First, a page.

George Gikama Muthoni Department of Commerce Economic studies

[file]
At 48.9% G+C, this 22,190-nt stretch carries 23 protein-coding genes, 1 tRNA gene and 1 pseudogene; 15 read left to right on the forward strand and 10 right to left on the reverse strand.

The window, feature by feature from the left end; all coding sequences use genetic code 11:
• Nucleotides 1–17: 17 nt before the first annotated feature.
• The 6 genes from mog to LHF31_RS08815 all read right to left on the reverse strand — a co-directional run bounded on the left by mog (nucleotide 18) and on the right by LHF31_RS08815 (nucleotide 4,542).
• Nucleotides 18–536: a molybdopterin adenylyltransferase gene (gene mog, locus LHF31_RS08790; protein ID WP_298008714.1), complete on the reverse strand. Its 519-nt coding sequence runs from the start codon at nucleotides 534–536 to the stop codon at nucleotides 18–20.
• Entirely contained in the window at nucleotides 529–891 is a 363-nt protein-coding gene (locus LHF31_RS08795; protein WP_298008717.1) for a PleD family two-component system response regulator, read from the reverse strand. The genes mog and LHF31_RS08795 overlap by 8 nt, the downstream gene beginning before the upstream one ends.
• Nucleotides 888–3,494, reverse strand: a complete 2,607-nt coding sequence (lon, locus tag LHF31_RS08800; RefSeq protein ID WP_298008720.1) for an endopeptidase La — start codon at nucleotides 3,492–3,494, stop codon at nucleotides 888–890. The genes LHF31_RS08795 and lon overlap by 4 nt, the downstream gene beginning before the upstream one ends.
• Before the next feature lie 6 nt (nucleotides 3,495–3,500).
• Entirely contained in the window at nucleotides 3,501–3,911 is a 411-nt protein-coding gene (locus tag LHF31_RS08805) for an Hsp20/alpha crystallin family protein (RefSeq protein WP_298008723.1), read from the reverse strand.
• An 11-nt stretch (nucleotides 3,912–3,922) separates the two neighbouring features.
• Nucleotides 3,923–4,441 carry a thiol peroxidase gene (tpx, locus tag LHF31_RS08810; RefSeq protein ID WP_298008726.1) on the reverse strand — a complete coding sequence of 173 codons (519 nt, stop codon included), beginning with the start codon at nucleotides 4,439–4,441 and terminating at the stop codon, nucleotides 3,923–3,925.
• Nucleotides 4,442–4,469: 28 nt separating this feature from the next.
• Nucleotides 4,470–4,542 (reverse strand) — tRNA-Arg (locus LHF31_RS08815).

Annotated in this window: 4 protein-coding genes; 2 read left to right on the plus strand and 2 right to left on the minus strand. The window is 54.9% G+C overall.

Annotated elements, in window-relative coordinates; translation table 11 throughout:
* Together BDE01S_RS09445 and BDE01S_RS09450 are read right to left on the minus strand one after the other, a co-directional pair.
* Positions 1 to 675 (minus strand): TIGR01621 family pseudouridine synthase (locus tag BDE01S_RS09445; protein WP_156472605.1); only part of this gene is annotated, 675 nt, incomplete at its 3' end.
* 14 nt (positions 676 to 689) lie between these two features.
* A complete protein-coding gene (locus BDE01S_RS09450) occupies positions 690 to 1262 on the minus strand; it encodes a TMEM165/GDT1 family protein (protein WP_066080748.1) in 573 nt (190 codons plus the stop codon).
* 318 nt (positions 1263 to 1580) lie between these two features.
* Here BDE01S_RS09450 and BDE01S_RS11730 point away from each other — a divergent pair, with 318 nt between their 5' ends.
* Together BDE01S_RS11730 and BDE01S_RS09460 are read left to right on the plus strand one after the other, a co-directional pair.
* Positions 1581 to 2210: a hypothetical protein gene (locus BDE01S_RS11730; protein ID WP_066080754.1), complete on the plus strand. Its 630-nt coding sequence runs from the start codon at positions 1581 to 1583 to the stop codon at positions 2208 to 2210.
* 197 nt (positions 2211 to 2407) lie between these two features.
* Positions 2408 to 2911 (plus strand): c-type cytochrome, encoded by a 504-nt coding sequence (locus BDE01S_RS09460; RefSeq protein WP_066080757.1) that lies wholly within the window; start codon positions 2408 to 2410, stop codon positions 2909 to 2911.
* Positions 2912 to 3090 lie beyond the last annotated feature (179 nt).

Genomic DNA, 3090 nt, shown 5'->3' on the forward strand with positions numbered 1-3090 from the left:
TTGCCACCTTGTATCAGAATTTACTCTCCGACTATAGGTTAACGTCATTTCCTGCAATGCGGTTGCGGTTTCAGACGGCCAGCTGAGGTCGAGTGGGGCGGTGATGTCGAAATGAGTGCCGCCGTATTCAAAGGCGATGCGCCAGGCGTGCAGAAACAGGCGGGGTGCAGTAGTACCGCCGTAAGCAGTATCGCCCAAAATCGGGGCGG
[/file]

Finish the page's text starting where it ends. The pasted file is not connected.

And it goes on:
George Gikama Muthoni Department of Commerce Economic studies, Jomo Kenyatta University of Agriculture and Technology, Kenya [email protected] Tabitha Merepei Nasieku (PhD) Lecturer, Department of Commerce Economic studies, Jomo Kenyatta University of Agriculture and Technology, Kenya [email protected] Tobias Olweny (PhD) Lecturer, Department of Commerce Economic studies, Jomo Kenyatta University of Agriculture and Technology, Kenya [email protected] Abstract The objective of this paper was to determine the relationship between ownership structure and capital structure of non-financial firms listed on the NSE. The target population was 42 firms, however, only 35 firms had consistency of data for a balanced panel regression for the period 2008-2017. The study adopted longitudinal quantitative research design with random-effects GLS model. The ownership structure was measured using managerial, institutional, government and retail ownerships while capital structure was measured using leverage ratio. The analysis show that the relationship between capital structure and managerial ownership was positive and statistically insignificant while Institutional ownership was found to be positive and significant. In addition, Government ownership was found to be negatively insignificant and lastly, Retail ownership was found to be negatively and insignificantly related. This study recommends that there is need to nurture a good relationship with all institutional investors such as banking companies, insurance companies, pension funds, trust funds and mutual funds to benefit from the pool of expertise they engage to do investment and financing researches. Finally, since there is prospect for East African regional integration, an examination of ownership structure and leverage within East African Community Countries ought to be investigated. Keywords Managerial Ownership, Institutional Ownership, Government Ownership, and Capital Structure 1. Introduction 1.1 Background of the Study Leverage is possibly the firms most fundamental financial decision which involves in depth and careful thoughts (Wanyoike Nasieku, 2015). To note, Siddiqui and Shoaib (2011), argue it is not possible to obtain an optimal capital mixture, that is, the point where balance can be confirmed between the cost of capital and required rate of return. To this effect, several theories have been advanced to explain the optimal gearing level including the MM, Pecking Order, Static Tradeoff, Free cashflow and the Agency Cost theories. However, none of the theory address what is the optimal level of debt to equity (Abor, 2005 and Ishaya Abduljeleel, 2014). Besides, Wanyoike Nasieku, (2015) argue that the firms decision of its source of capital will affect its competitiveness. In addition, based on agency cost theory, its implied that leverage is caused by a multitude of factors, one being ownership structure (Myers Majluf, 1984). The association between ownership structure and financial policy is acknowledged in early studies such as Williamson (1964) and Jensen (1986). Ownership structure relates to the decision making segment or shareholding patterns of a firm, its classified into ownership concentration and owner identity (Zhuang, 1999). Past researchers have done many studies on the relationship between managerial ownership and capital decisions (a few includes, Jensen et al., 1992 Eckbo and Verma, 1994 finding a link between the two). Until 1990s, scholars began to apprehend the role of institutional investors in affecting the firms financial policy (Bathala et al., 1994). Hossein, Mohammad, Massoud and Arezoo (2013) in Turkey show that the percentage of insides shareholders and that owned by institutional shareholders each has a positive effect on leverage. In addition, Liu, Tian and Wang (2011) in China document that state ownership have a positive relationship with firm leverage. Abundant studies have revealed equity ownership structure is an important mechanism in corporate control such as Denis and McConnell (2003), as it influences the quality of corporate governance and its ability to reduce agency costs (Berk DeMarzo, 2007), this in addition supports that ownership structure affects leverage decisions. Contrary, Yarram (2012) in Australia show no significant relationship between ownership structure and leverage. Furthermore, Faccio and Lang (2002) notes that firms in the developing countries have a different ownership structure compared to their counterparts in the US and UK. This is likely to impact differently in leverage ratio optimization decisions. In Kenya, the existence of an owner identity effect is based on the argument that different owners may have diverse strategic objectives and the controlling owners objective preference would influence the operation and performance of the firm. According to Ongore, KObonyo and Ogutu (2011) the most frequently defined owner identities in Kenyan listed firms are state, institution, foreign and dispersed ownership. Further, under the Capital Markets Regulations, every legal entity that offers securities to the public or listed company shall reserve at least 25 of its ordinary shares for investment by local investors in the issuer or listed company. Local investors include investors from the East African Community partner states (CMA, 2014). The pensions industry in Kenya constitutes about 22 of the market capitalization of the Nairobi stock Exchange (RBA, 2015). In addition, every quoted firm must provide a list of ten major shareholders in its annual reports (CMA Act, 2.1.3(b)). 1.2 Research Problem Despite studies in other developing countries revealing that there is a relationship between ownership and leverage such as Arief, Noer, Roy and Nur (2013) with a population of 442 public firms listed in the Indonesia Stock Exchange report a significant and positive effect on capital structure. Likewise, Hossein et al. (2013) using firms listed on Tehran Stock Exchange (TSE) report that ownership diversity or mix have a significant positive effect on leverage. Interestingly, Said (2013) in Pakistan findings concur with Chung (2012), in South Korea, that a negative relationship exists between ownership and leverage of a firm. Based on the literature reviewed, there is mixed reaction on the relationship between ownership patterns and leverage, in addition, leverage and performance. This triggers a question Does ownership structure really affect leverage in Kenyan context Additionally, Meero (2015) notes that in spite of the heavy literature related to the performance implications of financial gearing choices in developed countries, it stills at earlier stage in the developing countries (e.g. Arab Countries, African Countries and Gulf area countries). This has created a gap to be addressed as soon as possible taking a focal point of developing country especially Kenya. 2. Literature Review A study by Liu, Tian and Wang (2011) examines the influence of state control and ownership structure on the leverage decision of Chinese firms, and document that state ownership have a positive relationship with firm leverage. Further, agency cost theory, as proposed by Jensen and Meckling (1976) put forward that agency cost and ownership structure have significant influence on a firms capital structure. Some past studies on the capital structure concept have observed how shareholders rights affect a firms capital structure decisions (For example, Friend and Lang, 1988 Berger, 1997). Gathogo and Ragui (2014) using 22 quoted firms, 25 unquoted firms and 153 SMEs in Kenya during the period 2000-2010. The results reveal that only 36 of the variations in the debt-equity ratio could be explained by the variations in the explanatory variables of the model (size, asset growth, profitability, liquidity, cost of debt, business risk industry type). This relatively low overall explanatory power implies that there might be other factors affecting the firms financing decision than those hypothesized by the study which includes not incorporating ownership structure and legal factors. The effect of ownership on capital structure show diverse findings with corporations controlled by state as a majority shareholder having a higher leverage compared to corporations controlled by individual shareholders (Li et al., 2011 Okuda Nhung, 2012). Ruan, Tian and Ma (2011) found a non- linear relationship between ownership and the firms value and capital structure in other words, managerial ownership has both negative and positive associations with leverage. Garcia-Teruel and Martinez-Solano (2010) stated that state owned company tends to have a conventional capital structure policy, hence state owned company will use debt capital reasonably. Arief et al. (2013) with a population of 442 public firms listed in the Indonesia Stock Exchange, the results of testing the determinants of capital structure using a static model that included a variable of ownership indicate that tax shield, company size, and fixed assets have a significant and positive effect on capital structure. Their findings support the trade-off theory in the formation of capital structure in Indonesia. The ownership variables were found to have a significant negative relationship which indicate that the State ownership has a significant influence on the formation of capital structure in the State-owned enterprise and that they have a lower debt ratio compared to the non-State owned firms. Hossein, Noroozi, Nadem and Chadegani (2013) undertook a study with the main objective being to examine the effect of ownership structure and corporate governance on capital structure of firms listed on Tehran Stock Exchange (TSE). Leverage was used as a measurement for capital structure while the percentage of insides shareholders and the amount of shares owned by institutional shareholders were used as a measurement for ownership structure. These variables have a significant positive effect on capital structure. They argued that inside shareholders and institutional shareholders existence driven corporations to use more debt in financing because, both groups have inclination to use more debt capital. The results were consistent with previous researches which were done by Chaganti and Damanpour (2005), Al-Najjar and Taylor (2008), Bokpin and Arko (2010) and Maximiliano and Molina (2011). A study by Yarram in 2012 analyzed the relationship between ownership structure and capital structure of a sample of 465 Australian firms for the period 2004 to 2010. An examination of leverage levels indicates that long-term debt accounts for nearly three-fourths all debt or approximately 13 per cent of total capital for large Australian firms. Global financial crisis appears to have no significant impact on leverage levels of Australian firms. Managerial ownership in Australian firms is very small on an average with less than 1 per cent shareholding held by both independent and non-independent directors. Pooled OLS analysis show evidence of a significant non-linear relationship between ownership structure and leverage. Panel data analysis shows no significant relationship between ownership structure and leverage as a measure of capital structure. Mohamed and Khairy (2016) investigate the relationship between some corporate governance mechanism such as board characteristics, ownership structure and corporate financial leverage in an emerging market, Egypt. A sample of 36 non-financial firms were selected from the more actively traded 50 listed Egyptian firms in the Egyptian Stock Exchange (EGX) covering the period from 2007 to 2011. Employing multiple regression models (OLS) the findings show that institutional ownership and governmental ownership are significantly positively related to corporate leverage, whereas board size, board female, and block holding are found to be significantly negatively correlated. Their findings suggest that board characteristics and ownership structure play an important role in deciding the Egyptian corporate financial leverage. Locally, Mukonyi, Basweti and Kamau (2016) establish the relationship between ownership structure and leverage of firms listed on the NSE. The results of the study reveal that there is a weak positive relationship between state ownership and leverage with a correlation coefficient value of 0.186. The study also revealed that there is no statistical significant relationship between state ownership and debt to equity ratio. Further, the study results revealed that there is a negative relationship between private ownership and leverage. Additionally, foreign ownership was found to be negatively correlated with leverage. Lastly, institutional ownership was found to be positively but not significantly related with leverage. The multiple regression analysis findings shown that there is a weak positive relationship between ownership structure and leverage. Even so, the association between ownership structure and leverage was not statistically significant. 3. Research Methodology The research design adopted in this study is quantitative research design whereby secondary panel data was collected and analyzed using random-effects GLS regression model in order to determine the casual relationship of the dependent and independent variables. The target population of the study comprised of all the 42 non-financial companies listed on the NSE as at 31st December 2017 (NSE, 2017). The exclusion of financial oriented firms was considered since their ownership structure and the resultant financial and capital structure is subject to regulatory requirements (Santos, 2001). However, only 35 listed non-financial firms had consistency of data for a balanced panel regression. The data covered a period of ten years from 2008 to 2017. The study used multiple regression analysis to show the degree of relationship between the two study variables as advocated by Mugenda and Mugenda (2012). STATA version 14 analytical tool was applied in data analysis. The regression model adopted for the study was as follows Further, Institutional ownership was significantly negatively correlated with Government ownership, Retail ownership, and Capital structure. Finally, analysis showed that Retail ownership was significantly negatively correlated with Capital structure. This implies that as Retail ownership increases, Capital structure decreases as well, or as Retail ownership decreases, Capital structure increases. However, it is noted that all correlation co-efficients show a weak relationship between the study variables as they are below absolute value of 0.5 or 50. Table 1 Pearsons Correlation Matrix VariablesMOIOGOROCSMO1.0000 IO-0.37651.0000 GO0.0381-0.36501.0000 RO0.0633-0.3162-0.36451.0000 CS-0.0176-0.13890.1867-0.21011.0000 significant correlations at 5 level MOManagerial Ownership, IO Institutional Ownership, GOGovernment Ownership, RORetail Ownership and CS Capital Structure 4.2 Hausman Specification Test According to Borenstein (2009) and Woodridge (2004) under fixed effects, there is an assumption that all the dispersion in observed effect is due to sampling error whereas under random effects, there is allowance that some of the dispersion observed may illustrate real differences in effect size across non-financial listed firms at the NSE. From table 2 below, using Hausman Specification Test, the model was found to be best fitted using random-effects. Table 2 Fixed Effects Model (FEM) versus Random Effects Model (REM) Model(s) Dependent Variable Independent Variable(s)Chi2(4)(b-B)(V_b-V_B)(-1)(b-B)Probchi2Modelling Technique (FEM or REM)Model CSd.MO, IO, d2.GO, RO0.590.9640REM 4.3 Panel Regression Analysis Unit root tests were applied to investigate or detect non-stationarity in all the study variables. Levin-Lin-Chu unit-root test revealed that managerial ownership (MO) and Government ownership (GO) were non-stationary thus differencing was necessitated up to fist order for MO and second order for GO. While Retail ownership, Institutional ownership (IO) and Capital structure were found to be stationary. In table 3 below, the overall R squared was 0.0591 while R squared for within was 0.0041 and R squared for between was 0.0976. This implied that the variables considered in the model explained the dependent variable Capital structure (CS) by a total of 5.91 percent. However, since P value of 0.0355 is less than 0.05, it implies that variables considered in the model do explain the dependent variable CS significantly. Further, the relationship between capital structure and managerial ownership was found to be positive and statistically insignificant (p value 0.4910.05). Therefore, a unit increase in managerial ownership led to increased capital structure (CS) by 4.7867 holding other factors constant. Institutional ownership (IO) and CS was found to be positive and significant (p value 0.0120.05). This implies that for a unit increase in IO led to an increase in capital structure by 0.014 holding other factors constant. Further, Government ownership (GO) and CS was found to be negatively and insignificant (p value 0.1450.05). The study found that for a unit increase in GO led to a decline in capital structure by 1.49 holding other factors constant. Lastly, Retail ownership (RO) and CS was found to be negatively and insignificantly related (p value 0.0700.05). The study found that for a unit increase in RO led to a decrease in capital structure by 2.24 holding other factors constant. The final model was derived as follows QUOTE Table 3 Regression Results Random-effects GLS regression Number of obs 276 Group variable code Number of groups 35 R-sq Obs per group within 0.0041 min 5 between 0.0976 avg 7.9 overall 0.0591 max 8 Wald chi2(4) 4.39 corr(u_i, X) 0 (assumed) Prob chi2 0.0355 LnCSCoef.Std. Err.ZPz95 Conf.Intervald1.MO .0478677.06956310.690.491-.0884736.184209IO.0001376.015243-2.620.012-.0609003-.007964d2.GO -.0149168.0102311-1.460.145-.0349695.0051358RO-.0223713.012351-1.810.070-.0465789.0018363_cons4.3272.85364895.070.0002.6540796.000322 sigma_u 1.0398026 sigma_e .90368695 rho .56969485 (fraction of variance due to u_i) 5. Discussion of Results and Conclusion Based on the regression findings, capital structure has a positive and statistically insignificant relationship with Managerial ownership of the listed non-financial firms at the NSE. This is in line with the previous findings by Bokpin and Arko (2010) Maximiliano and Molina (2011) and Hossein, Noroozi, Nadem and Chadegani (2013) who also documented a positive relationship though it was statistically significant. This indicate that inside shareholders existence drives firms to use more debt in financing because managers have preference to use more debt capital with an aim to take advantage of interest tax shield benefits though this is not always the case for listed firms in Kenya. Further, Institutional ownership and capital structure was found to be positive and significantly related. Similar results were confirmed by Al-Najjar and Taylor (2008), Bokpin and Arko (2010), Maximiliano and Molina (2011), and Mohamed and Khairy (2016) who argued that institutional shareholders existence motivate corporations to use more debt capital in their capital structure. The results contradict the findings by Mukonyi, Basweti and Kamau (2016) who found a positive relationship however it was insignificant. There was a negative and insignificant relationship between government ownership and capital structure. This is in agreement with the results of Arief et al. (2013) though the relationship was found to be significant. However, it is contrary to the findings of Mukonyi, Basweti and Kamau (2016) who revealed that there is no statistical significant relationship between state ownership and debt to equity mix. Lastly, retail ownership and capital structure was found to be negatively and insignificantly related. This was also confirmed by Mukonyi, Basweti and Kamau (2016) who argued that there is a negative relationship between private ownership and leverage for firms listed on the NSE. This signifies that individual owners would prefer firms with low level of debt to equity capital mix and that as their ownership proportion increases the capital structure of listed firms may or may not significantly change. 6. Recommendations Based on the study findings the study recommends that all listed firms should constantly observe the percentage of shareholdings owned by management, and institutional investors since this group prefers to use more of debt compared to government and individual owners. This study recommends that there is need to nurture a good relationship with all institutional investors such as banking companies, insurance companies, pension funds, trust firms and mutual funds. Through such all parties will benefit since both quoted firms and these other institutional investors can run research at the same time as and benefits from the group of expertise in each sector. This study evaluated the relationship between ownership mix/structure and capital structure of non-financial listed firms in Kenya. There is necessity for a similar study to be carried out and the relationship be tested for a long term. Secondly, the current study was limited to only ten years (2008-2017) there is need to increase the time period in addition consider unbalanced panel data. Finally, since there is prospect for East African regional integration, an examination of ownership structure and leverage within East African Community Countries ought to be investigated. 7. References Arief, T. H., Noer, A.A, Roy, S., Nur, A.M. (2013). Ownership and Determinants Capital Structure of Public Listed Companies in Indonesia A Panel Data Analysis. 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Research Methods Quantitative and Qualitative Approaches. Nairobi Act Press. Mukonyi, P., Basweti, K., Kamau, S. (2016). The Relationship between Ownership Structure and Leverage of Firms Listed in the Nairobi Securities Exchange. IOSR Journal of Economics and Finance (IOSR-JEF), 7(3), 52-59. Myers, S. C., Majluf N. S. (1984). Corporate financing and investment decisions when firms have information that investors do not have. Journal of Financial Economics, 13, 187-221. Okuda, H. Nhung, L.T.P. (2012). Capital Structure and Investment Behavior of Listed Companies in Vietnam An Estimation of the Influence of Government Ownership. International Journal of Business and Information, 7(2), 137-164. Ongore, O., KObonyo, O., P., Ogutu, M. (2011). Implications of Firm Ownership Identity and Managerial Discretion on Financial Performance Empirical Evidence from Nairobi Stock Exchange, International Journal of Humanities and Social Science, (1), 13. Ruan, W., Tian, G., Ma, S. (2011). Managerial Ownership, Capital Structure and Firm Value Evidence from Chinas Civilian-run Firms, Australasian Accounting, Business and Finance Journal, 5(3), 73-92. Said, H. B. (2013). Impact of Ownership Structure on Debt Equity Ratio A Static and a Dynamic Analytical Framework. International Business Research 6(6), 162-180. Siddiqui, M. A., Shoaib, A. (2011). Measuring performance through Capital Structure Evidence from banking sector of Pakistan. African Journal of Business Management. 5(5), 1871-1878. Yarram, S.R. (2012). Influence of Ownership Structure on Finance Leverage A Study of Australian Firms. In Proceedings of the Global Business Research Conference (1-15). Melbourne, Australia World Business Institute Australia. Retrieved from http//e-publications.une.edu.au/1959.11/11695 on 7/1/2017.